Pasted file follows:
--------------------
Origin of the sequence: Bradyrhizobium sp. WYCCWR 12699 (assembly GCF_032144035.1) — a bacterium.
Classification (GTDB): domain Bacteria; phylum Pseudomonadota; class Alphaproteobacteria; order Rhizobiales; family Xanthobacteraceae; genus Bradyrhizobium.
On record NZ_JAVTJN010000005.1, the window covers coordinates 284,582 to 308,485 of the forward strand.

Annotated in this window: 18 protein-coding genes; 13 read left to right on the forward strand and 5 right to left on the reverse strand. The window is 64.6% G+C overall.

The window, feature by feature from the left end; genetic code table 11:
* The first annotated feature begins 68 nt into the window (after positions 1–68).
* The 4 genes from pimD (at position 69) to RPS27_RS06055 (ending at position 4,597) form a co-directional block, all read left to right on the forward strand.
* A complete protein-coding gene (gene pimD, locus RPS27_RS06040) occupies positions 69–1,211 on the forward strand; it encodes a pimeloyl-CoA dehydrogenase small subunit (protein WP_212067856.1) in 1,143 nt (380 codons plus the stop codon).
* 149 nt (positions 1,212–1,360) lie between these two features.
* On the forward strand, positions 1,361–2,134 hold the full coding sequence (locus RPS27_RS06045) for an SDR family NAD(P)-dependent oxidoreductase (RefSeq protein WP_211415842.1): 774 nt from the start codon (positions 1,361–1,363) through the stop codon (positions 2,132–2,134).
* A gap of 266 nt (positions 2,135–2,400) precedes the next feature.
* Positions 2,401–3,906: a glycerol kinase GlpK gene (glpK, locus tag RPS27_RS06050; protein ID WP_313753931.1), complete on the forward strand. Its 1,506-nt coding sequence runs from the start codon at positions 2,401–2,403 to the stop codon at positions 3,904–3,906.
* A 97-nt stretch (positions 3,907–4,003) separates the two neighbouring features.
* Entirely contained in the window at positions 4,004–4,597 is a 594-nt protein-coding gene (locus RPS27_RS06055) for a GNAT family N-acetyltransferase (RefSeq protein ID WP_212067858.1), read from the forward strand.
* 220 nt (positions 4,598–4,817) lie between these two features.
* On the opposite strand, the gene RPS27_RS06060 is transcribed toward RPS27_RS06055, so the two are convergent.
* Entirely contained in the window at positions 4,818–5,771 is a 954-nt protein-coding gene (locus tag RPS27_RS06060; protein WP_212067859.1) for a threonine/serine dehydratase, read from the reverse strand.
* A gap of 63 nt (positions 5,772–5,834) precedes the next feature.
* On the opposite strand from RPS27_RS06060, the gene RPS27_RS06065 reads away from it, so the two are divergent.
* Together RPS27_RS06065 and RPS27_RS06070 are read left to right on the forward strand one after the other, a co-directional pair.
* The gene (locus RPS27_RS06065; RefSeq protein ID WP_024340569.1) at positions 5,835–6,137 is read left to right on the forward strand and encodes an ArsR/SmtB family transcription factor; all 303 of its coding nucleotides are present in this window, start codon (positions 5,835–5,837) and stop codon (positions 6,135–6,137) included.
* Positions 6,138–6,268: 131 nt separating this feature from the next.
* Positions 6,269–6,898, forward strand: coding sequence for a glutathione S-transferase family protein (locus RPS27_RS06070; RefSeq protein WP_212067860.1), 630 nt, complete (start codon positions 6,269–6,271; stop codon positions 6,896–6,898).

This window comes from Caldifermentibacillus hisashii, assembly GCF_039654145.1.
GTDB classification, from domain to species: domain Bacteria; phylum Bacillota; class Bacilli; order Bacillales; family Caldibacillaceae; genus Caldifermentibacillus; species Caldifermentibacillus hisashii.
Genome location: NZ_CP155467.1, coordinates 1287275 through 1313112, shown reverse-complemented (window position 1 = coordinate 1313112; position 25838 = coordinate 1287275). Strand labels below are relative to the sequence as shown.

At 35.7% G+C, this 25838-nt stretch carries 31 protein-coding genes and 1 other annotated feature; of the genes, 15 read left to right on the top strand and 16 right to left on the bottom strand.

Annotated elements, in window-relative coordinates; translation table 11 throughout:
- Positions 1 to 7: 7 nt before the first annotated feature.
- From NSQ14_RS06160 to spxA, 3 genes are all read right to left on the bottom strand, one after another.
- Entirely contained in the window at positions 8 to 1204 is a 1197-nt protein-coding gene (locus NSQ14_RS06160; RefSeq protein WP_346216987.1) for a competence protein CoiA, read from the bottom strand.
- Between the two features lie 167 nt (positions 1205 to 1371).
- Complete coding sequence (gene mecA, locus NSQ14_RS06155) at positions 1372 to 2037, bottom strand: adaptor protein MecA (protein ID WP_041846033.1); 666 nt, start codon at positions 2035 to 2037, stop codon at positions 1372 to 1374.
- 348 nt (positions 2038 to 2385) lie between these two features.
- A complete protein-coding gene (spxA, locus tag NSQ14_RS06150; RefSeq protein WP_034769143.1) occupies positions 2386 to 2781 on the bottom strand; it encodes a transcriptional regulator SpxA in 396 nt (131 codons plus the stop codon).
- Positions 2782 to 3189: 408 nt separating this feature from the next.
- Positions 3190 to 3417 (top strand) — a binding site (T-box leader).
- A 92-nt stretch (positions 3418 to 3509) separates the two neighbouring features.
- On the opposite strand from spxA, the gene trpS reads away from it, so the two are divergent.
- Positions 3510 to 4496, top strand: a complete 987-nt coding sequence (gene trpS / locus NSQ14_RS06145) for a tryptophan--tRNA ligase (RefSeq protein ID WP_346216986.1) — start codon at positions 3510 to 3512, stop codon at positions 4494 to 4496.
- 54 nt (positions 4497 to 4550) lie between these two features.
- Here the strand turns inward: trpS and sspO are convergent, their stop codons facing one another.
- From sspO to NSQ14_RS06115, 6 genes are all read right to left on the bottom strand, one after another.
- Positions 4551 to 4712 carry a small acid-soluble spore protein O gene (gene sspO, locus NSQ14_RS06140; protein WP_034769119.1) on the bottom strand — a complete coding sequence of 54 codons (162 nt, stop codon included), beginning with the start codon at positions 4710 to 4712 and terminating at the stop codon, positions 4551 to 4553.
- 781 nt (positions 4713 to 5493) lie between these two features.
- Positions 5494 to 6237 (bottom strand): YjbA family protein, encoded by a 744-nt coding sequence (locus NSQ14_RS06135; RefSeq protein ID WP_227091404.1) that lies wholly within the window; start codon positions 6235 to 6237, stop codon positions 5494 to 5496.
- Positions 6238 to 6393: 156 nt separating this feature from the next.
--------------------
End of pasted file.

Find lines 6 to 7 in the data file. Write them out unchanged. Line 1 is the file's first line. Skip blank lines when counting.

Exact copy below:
* The first annotated feature begins 68 nt into the window (after positions 1–68).
* The 4 genes from pimD (at position 69) to RPS27_RS06055 (ending at position 4,597) form a co-directional block, all read left to right on the forward strand.